Managing a Sloppy Track


It’s rained all week in Maryland. There’s been so much rain that the Fair Hill International three-day event was cancelled because organizers felt the footing was dangerous. According to Chris Bosley, Pimlico’s maintenance superintendent, According to Bosley, the track has already received around 3 to 4 inches of rain this week.

How, then, will they prepare the track for tomorrow’s Preakness?

“It’s not ideal track conditions, but we’re doing everything we can,” Bosley said outside his office Thursday as the rain came down. “We‘re taking floats out and trying to get it to seal, get tight underneath [the surface] so the horses aren’t running through as you say a slip-and-slide. It is what it is.”
Baltimore Sun

Managing the Pimlico track surface
When the weather is dry, the track is harrowed and then sprayed with water.

The Pimlico track surface is a combination of sand, clay and silt and requires extensive maintenance to keep it in good racing conditions. When the weather is dry, crews drive tractors pulling 5-ton rollers to compress the soil, then drag it with harrows to break it up. On a normal day, seven truckloads of water, each carrying 3,500 gallons, are sprayed before racing begins. Another 6,000 gallons are sprayed between races.

When the track is wet, keeping it safe for horses and jockeys is even tougher.

The racetrack is ”sealed” by rolling it with heavy equipment to pack it down, so that the rainfall will flow off the track and not soak into the dirt.  And then periodically amid steady rain, they will pull what is known as a float over the surface — a flat slab of metal that squeezes water to the surface. Bosley said, the floats, which weigh close to a ton, come out behind tractors each morning when the horses are not working out and after each race Thursday, Friday and Saturday.

Sealing the tract at Keeneland
It’s impossible to find modern pictures of a racetrack being sealed. This images is from the 1960s and shows “floats” being dragged by horses over the Keeneland track in Kentucky.

“As we’re dragging [the floats], they compress what we call the cushion — what the sand is and what the horses run on — and that makes it as tight as it can possibly get,” Bosley said. “It squeezes the water out and it runs down the banking of the track into the gutter.”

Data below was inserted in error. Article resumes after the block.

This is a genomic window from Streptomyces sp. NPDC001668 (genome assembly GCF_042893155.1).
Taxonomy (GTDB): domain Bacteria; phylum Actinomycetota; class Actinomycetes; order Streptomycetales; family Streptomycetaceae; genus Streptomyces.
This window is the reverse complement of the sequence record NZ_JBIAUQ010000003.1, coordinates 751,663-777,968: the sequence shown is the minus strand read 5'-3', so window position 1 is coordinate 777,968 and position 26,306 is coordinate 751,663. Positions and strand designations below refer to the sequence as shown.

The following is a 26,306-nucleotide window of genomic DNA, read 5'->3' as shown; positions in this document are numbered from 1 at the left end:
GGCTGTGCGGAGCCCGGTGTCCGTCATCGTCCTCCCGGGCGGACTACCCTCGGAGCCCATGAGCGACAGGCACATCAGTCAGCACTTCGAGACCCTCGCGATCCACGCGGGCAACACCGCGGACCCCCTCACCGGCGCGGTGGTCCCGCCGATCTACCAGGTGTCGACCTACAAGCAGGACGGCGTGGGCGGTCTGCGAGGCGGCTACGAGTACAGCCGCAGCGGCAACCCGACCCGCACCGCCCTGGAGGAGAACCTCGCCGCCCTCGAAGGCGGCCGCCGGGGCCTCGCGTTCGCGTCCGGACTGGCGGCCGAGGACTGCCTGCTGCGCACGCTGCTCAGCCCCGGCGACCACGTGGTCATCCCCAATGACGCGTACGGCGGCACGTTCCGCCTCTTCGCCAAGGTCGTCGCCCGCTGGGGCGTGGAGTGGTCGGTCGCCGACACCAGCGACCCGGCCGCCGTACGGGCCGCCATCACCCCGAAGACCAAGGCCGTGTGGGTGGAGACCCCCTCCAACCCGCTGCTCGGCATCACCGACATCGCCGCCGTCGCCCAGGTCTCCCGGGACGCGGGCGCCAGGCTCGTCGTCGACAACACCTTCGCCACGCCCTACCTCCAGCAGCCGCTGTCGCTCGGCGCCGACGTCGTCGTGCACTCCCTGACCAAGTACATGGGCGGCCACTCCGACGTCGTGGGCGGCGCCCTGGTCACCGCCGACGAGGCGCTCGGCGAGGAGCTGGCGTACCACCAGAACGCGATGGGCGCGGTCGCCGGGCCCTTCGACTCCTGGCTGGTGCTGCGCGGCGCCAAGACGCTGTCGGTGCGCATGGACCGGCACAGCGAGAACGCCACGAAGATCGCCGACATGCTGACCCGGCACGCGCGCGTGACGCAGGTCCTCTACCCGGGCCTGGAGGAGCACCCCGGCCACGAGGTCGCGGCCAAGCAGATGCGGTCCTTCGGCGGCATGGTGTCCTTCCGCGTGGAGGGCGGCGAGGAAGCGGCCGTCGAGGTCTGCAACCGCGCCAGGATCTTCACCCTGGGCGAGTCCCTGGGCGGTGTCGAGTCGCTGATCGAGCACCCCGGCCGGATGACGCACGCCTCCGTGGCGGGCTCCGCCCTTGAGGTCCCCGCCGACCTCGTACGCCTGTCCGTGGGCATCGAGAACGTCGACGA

“It’s holding as well as you can expect to in these type of conditions,” Bosley said. “People ask you with this weather, what’s the condition of the track. It’s sloppy, but sloppy can mean a lot of different things. You run the floats over and it’ll pack it down, and it will keep a good bottom to it. Everything is about the horses. You try to make it as fair and as safe as you possibly can.”

Churchill Downs and Pimlico use the same mixture for the track surface, but the courses have their own personalities.  Pimlico is usually thought of as a faster track because they keep the dirt tamped down firmer, which gives the horses more traction. Since both races have been run under muddy conditions, there shouldn’t be too much difference in the tracks from horses’ perspectives.

Some horses definitely prefer muddy conditions. Curlin, who is the sire of both Good Magic and Tenfold, was a “mudder” and he may have passed along this trait to his offspring.

Bob Baffert isn’t worried. He says that Justify, “brings the track with him,” meaning he can run on any kind of surface.

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One thought on “Managing a Sloppy Track

  1. Reblogged this on L. R. Trovillion and commented:
    Equine Ink produced an interesting post on how Pimlico is managing the sloppy track conditions. I was there two days ago in the rain (and it has been raining ever since) to watch the horses’ morning workouts. The track had cups of standing water then. Best of luck today Preakness horses and riders, and above all, stay safe!

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